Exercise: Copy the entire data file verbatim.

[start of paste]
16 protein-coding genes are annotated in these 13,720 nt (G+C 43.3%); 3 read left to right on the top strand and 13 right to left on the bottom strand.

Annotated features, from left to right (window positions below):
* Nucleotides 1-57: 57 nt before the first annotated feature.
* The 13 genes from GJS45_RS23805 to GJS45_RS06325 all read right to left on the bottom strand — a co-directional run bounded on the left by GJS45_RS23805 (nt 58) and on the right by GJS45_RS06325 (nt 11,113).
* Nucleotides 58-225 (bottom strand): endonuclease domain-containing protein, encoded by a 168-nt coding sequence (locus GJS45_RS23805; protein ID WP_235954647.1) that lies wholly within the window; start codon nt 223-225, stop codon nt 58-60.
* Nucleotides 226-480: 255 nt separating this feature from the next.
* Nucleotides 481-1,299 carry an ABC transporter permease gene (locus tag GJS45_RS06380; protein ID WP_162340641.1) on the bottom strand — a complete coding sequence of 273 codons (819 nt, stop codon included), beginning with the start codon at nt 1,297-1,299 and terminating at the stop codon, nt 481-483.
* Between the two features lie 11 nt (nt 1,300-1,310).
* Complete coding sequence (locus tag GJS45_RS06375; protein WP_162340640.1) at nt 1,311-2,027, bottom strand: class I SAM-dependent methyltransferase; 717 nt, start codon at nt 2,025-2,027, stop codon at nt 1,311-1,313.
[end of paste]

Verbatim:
16 protein-coding genes are annotated in these 13,720 nt (G+C 43.3%); 3 read left to right on the top strand and 13 right to left on the bottom strand.

Annotated features, from left to right (window positions below):
* Nucleotides 1-57: 57 nt before the first annotated feature.
* The 13 genes from GJS45_RS23805 to GJS45_RS06325 all read right to left on the bottom strand — a co-directional run bounded on the left by GJS45_RS23805 (nt 58) and on the right by GJS45_RS06325 (nt 11,113).
* Nucleotides 58-225 (bottom strand): endonuclease domain-containing protein, encoded by a 168-nt coding sequence (locus GJS45_RS23805; protein ID WP_235954647.1) that lies wholly within the window; start codon nt 223-225, stop codon nt 58-60.
* Nucleotides 226-480: 255 nt separating this feature from the next.
* Nucleotides 481-1,299 carry an ABC transporter permease gene (locus tag GJS45_RS06380; protein ID WP_162340641.1) on the bottom strand — a complete coding sequence of 273 codons (819 nt, stop codon included), beginning with the start codon at nt 1,297-1,299 and terminating at the stop codon, nt 481-483.
* Between the two features lie 11 nt (nt 1,300-1,310).
* Complete coding sequence (locus tag GJS45_RS06375; protein WP_162340640.1) at nt 1,311-2,027, bottom strand: class I SAM-dependent methyltransferase; 717 nt, start codon at nt 2,025-2,027, stop codon at nt 1,311-1,313.